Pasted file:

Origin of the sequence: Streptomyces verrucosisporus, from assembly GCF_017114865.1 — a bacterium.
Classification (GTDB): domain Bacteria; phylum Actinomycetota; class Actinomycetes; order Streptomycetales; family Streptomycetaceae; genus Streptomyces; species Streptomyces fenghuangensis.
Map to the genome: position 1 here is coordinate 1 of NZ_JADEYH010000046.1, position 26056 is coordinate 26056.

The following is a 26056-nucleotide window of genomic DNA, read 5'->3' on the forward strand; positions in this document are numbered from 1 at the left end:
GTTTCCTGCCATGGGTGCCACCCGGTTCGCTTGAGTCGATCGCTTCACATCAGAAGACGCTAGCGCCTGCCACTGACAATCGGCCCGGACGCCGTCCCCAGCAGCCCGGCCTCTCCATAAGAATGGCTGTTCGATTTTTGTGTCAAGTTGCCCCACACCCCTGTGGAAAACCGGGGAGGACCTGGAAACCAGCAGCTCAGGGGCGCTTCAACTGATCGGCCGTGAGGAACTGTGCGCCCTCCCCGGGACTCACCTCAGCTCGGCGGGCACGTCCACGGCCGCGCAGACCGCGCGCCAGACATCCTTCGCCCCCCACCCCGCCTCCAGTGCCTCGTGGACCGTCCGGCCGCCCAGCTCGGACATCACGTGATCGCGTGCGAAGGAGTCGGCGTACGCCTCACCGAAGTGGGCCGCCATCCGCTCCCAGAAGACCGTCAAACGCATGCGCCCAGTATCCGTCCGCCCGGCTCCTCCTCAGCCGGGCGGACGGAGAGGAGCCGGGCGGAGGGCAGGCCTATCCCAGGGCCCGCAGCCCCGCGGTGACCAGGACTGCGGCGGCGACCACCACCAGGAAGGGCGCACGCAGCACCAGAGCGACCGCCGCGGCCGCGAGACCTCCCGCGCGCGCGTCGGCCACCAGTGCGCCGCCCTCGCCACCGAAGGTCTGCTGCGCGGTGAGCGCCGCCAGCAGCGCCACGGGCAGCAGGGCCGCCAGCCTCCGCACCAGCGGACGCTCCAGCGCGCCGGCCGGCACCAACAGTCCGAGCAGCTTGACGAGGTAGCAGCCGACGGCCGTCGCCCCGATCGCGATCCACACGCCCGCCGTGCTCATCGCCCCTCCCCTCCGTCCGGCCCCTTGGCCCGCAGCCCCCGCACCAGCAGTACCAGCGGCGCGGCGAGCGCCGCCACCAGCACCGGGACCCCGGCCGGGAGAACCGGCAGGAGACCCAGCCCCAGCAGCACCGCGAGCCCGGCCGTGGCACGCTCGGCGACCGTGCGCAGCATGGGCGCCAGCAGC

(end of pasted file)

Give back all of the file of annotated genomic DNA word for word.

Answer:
Origin of the sequence: Streptomyces verrucosisporus, from assembly GCF_017114865.1 — a bacterium.
Classification (GTDB): domain Bacteria; phylum Actinomycetota; class Actinomycetes; order Streptomycetales; family Streptomycetaceae; genus Streptomyces; species Streptomyces fenghuangensis.
Map to the genome: position 1 here is coordinate 1 of NZ_JADEYH010000046.1, position 26056 is coordinate 26056.

The following is a 26056-nucleotide window of genomic DNA, read 5'->3' on the forward strand; positions in this document are numbered from 1 at the left end:
GTTTCCTGCCATGGGTGCCACCCGGTTCGCTTGAGTCGATCGCTTCACATCAGAAGACGCTAGCGCCTGCCACTGACAATCGGCCCGGACGCCGTCCCCAGCAGCCCGGCCTCTCCATAAGAATGGCTGTTCGATTTTTGTGTCAAGTTGCCCCACACCCCTGTGGAAAACCGGGGAGGACCTGGAAACCAGCAGCTCAGGGGCGCTTCAACTGATCGGCCGTGAGGAACTGTGCGCCCTCCCCGGGACTCACCTCAGCTCGGCGGGCACGTCCACGGCCGCGCAGACCGCGCGCCAGACATCCTTCGCCCCCCACCCCGCCTCCAGTGCCTCGTGGACCGTCCGGCCGCCCAGCTCGGACATCACGTGATCGCGTGCGAAGGAGTCGGCGTACGCCTCACCGAAGTGGGCCGCCATCCGCTCCCAGAAGACCGTCAAACGCATGCGCCCAGTATCCGTCCGCCCGGCTCCTCCTCAGCCGGGCGGACGGAGAGGAGCCGGGCGGAGGGCAGGCCTATCCCAGGGCCCGCAGCCCCGCGGTGACCAGGACTGCGGCGGCGACCACCACCAGGAAGGGCGCACGCAGCACCAGAGCGACCGCCGCGGCCGCGAGACCTCCCGCGCGCGCGTCGGCCACCAGTGCGCCGCCCTCGCCACCGAAGGTCTGCTGCGCGGTGAGCGCCGCCAGCAGCGCCACGGGCAGCAGGGCCGCCAGCCTCCGCACCAGCGGACGCTCCAGCGCGCCGGCCGGCACCAACAGTCCGAGCAGCTTGACGAGGTAGCAGCCGACGGCCGTCGCCCCGATCGCGATCCACACGCCCGCCGTGCTCATCGCCCCTCCCCTCCGTCCGGCCCCTTGGCCCGCAGCCCCCGCACCAGCAGTACCAGCGGCGCGGCGAGCGCCGCCACCAGCACCGGGACCCCGGCCGGGAGAACCGGCAGGAGACCCAGCCCCAGCAGCACCGCGAGCCCGGCCGTGGCACGCTCGGCGACCGTGCGCAGCATGGGCGCCAGCAGC